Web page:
UMBC researchers investigate the Blogosphere
September 5, 2006
Research on detecting "splogs" by Professors Tim Finin, Anupam Joshi and Tim Oates and PhD students Pranam Kolari and Akshay Java of the Computer Science and Electrical Engineering Department was mentioned in an article in the September issue of Wired Magazine. Splogs are spam weblogs that are automatically generated to host advertisements or to raise the rank or affiliated web sites. The UMBC group recently published a study showing that more than half of the active English language blogs were actually splogs.
Blogs have become an important new way for people to publish content on the Web, form online communities and communicate with one another. They are also being used by large corporations and government organizations to foster information flow and collaboration that cuts across the boundaries that result from traditional hierarchical organization. A recent study by David Sifry estimated that there were 50 Million Blogs in August 2006.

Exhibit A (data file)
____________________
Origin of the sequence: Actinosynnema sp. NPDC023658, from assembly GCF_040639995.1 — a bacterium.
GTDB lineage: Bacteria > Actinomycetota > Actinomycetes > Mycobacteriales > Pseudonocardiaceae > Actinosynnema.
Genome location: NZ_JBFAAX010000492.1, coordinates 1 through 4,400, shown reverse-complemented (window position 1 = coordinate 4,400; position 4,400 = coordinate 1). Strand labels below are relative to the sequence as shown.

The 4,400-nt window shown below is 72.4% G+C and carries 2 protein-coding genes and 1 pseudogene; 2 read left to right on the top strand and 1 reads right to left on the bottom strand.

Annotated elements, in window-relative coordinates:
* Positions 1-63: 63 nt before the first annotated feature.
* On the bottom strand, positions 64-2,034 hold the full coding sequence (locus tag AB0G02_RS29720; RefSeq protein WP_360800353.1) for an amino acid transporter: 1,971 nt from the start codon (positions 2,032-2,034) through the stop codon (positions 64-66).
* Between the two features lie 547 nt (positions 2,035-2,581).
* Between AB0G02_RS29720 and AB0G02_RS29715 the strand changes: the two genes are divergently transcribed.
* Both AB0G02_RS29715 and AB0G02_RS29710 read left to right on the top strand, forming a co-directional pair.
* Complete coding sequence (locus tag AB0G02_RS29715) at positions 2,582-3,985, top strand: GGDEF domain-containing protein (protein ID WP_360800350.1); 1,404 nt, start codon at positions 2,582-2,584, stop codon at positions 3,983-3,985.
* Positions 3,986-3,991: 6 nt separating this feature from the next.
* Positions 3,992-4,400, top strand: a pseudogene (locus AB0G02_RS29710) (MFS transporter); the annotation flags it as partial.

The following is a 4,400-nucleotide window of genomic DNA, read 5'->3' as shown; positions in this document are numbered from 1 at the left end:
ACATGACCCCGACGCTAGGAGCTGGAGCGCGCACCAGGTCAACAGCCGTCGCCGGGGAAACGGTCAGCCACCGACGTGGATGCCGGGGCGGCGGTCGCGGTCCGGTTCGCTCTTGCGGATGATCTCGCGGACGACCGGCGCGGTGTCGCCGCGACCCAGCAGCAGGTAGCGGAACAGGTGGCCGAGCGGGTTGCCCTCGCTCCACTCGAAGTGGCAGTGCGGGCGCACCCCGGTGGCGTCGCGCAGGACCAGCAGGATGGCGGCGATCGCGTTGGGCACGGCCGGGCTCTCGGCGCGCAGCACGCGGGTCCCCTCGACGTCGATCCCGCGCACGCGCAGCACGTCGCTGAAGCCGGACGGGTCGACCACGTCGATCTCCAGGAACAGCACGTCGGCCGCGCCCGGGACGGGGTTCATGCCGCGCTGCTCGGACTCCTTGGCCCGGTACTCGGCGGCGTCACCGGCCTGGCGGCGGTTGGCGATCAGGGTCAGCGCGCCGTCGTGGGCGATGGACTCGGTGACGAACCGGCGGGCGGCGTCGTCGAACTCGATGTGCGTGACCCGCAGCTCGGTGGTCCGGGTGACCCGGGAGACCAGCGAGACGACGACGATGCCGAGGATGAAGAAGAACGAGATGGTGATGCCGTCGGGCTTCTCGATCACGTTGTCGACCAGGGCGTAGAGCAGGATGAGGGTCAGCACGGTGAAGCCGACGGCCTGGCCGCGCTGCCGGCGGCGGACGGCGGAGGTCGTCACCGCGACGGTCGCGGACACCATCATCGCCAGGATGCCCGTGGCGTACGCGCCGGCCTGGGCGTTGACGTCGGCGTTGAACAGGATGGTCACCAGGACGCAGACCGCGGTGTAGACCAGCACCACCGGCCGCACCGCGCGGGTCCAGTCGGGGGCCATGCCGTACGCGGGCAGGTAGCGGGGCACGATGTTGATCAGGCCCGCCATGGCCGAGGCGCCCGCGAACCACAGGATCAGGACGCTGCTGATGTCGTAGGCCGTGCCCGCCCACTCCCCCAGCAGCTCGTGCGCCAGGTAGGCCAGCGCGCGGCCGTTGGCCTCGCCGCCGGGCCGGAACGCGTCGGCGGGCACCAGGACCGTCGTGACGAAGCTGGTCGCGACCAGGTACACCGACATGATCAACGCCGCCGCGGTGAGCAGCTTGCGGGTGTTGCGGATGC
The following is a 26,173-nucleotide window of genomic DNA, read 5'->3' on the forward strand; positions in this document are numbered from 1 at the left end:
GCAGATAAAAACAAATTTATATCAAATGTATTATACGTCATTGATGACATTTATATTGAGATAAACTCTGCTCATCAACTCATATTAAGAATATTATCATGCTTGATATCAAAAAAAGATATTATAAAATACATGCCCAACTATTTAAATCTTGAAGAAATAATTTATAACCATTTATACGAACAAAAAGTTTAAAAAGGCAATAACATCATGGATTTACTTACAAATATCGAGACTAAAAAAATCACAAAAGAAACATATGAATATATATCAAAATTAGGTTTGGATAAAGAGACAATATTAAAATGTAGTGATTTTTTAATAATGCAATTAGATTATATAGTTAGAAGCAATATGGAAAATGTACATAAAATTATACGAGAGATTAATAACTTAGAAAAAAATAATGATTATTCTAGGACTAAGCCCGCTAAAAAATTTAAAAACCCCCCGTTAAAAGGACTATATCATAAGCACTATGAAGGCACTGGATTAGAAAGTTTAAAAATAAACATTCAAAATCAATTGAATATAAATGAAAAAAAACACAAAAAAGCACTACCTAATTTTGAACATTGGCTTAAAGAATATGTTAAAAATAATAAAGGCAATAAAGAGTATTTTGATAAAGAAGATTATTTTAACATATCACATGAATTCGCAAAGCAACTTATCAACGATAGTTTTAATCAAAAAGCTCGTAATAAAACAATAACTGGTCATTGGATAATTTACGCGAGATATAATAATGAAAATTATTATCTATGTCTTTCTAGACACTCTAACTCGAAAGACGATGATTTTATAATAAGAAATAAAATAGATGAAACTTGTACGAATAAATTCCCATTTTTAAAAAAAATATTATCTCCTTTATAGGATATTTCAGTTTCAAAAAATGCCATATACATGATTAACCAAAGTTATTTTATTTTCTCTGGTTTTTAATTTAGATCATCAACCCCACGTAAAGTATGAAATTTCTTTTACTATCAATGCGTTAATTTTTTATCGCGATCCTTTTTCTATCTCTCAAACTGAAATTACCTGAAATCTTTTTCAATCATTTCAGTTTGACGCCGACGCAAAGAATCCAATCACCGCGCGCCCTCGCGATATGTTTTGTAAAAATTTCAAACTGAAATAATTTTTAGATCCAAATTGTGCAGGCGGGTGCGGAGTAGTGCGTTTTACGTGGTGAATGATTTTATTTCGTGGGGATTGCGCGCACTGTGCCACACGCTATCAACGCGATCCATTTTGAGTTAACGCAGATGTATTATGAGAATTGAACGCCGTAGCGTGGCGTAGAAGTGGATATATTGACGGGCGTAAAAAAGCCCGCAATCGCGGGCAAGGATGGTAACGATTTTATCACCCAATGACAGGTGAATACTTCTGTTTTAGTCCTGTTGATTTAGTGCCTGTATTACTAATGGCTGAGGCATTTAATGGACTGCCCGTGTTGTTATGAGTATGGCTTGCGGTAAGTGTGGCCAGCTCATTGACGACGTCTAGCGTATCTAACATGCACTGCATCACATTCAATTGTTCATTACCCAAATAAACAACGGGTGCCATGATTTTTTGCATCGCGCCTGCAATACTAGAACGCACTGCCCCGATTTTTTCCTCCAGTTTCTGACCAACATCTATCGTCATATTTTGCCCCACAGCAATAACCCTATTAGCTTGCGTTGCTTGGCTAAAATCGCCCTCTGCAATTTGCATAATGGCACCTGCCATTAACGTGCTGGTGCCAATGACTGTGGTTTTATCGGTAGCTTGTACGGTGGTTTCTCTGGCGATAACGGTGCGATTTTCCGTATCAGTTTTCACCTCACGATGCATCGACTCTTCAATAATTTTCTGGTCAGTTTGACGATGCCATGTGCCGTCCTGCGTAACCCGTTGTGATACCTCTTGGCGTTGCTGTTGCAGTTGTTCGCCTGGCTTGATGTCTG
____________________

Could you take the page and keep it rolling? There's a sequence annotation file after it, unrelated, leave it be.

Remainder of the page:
The UMBC ebiquity lab has an active blog research group that also includes Professors Anupam Joshi and Tim Oates, PhD student Justin Martineau and Dr. James Mayfield of the Johns Hopkins Applied Physics Laboratory. One project has built a system that learns how to differentiate splogs from authentic blogs, a task complicated by the evolving techniques splogs use to avoid detection. A version of the system being used by a major blog search company to help it identify splogs.
The group is engaged in a number other projects surrounding blogs and blog services. Vox Blogguli is a prototype system to find blog posts expressing an opinion on a topic identified with a set of key words or phrases. Feeds That Matter is a service that organizes blogs by topic and popularity and helps users find blogs to follow. The group is also modeling influence in the Blogosphere and how information flows through it.
For more information, please contact UMBC ebiquity.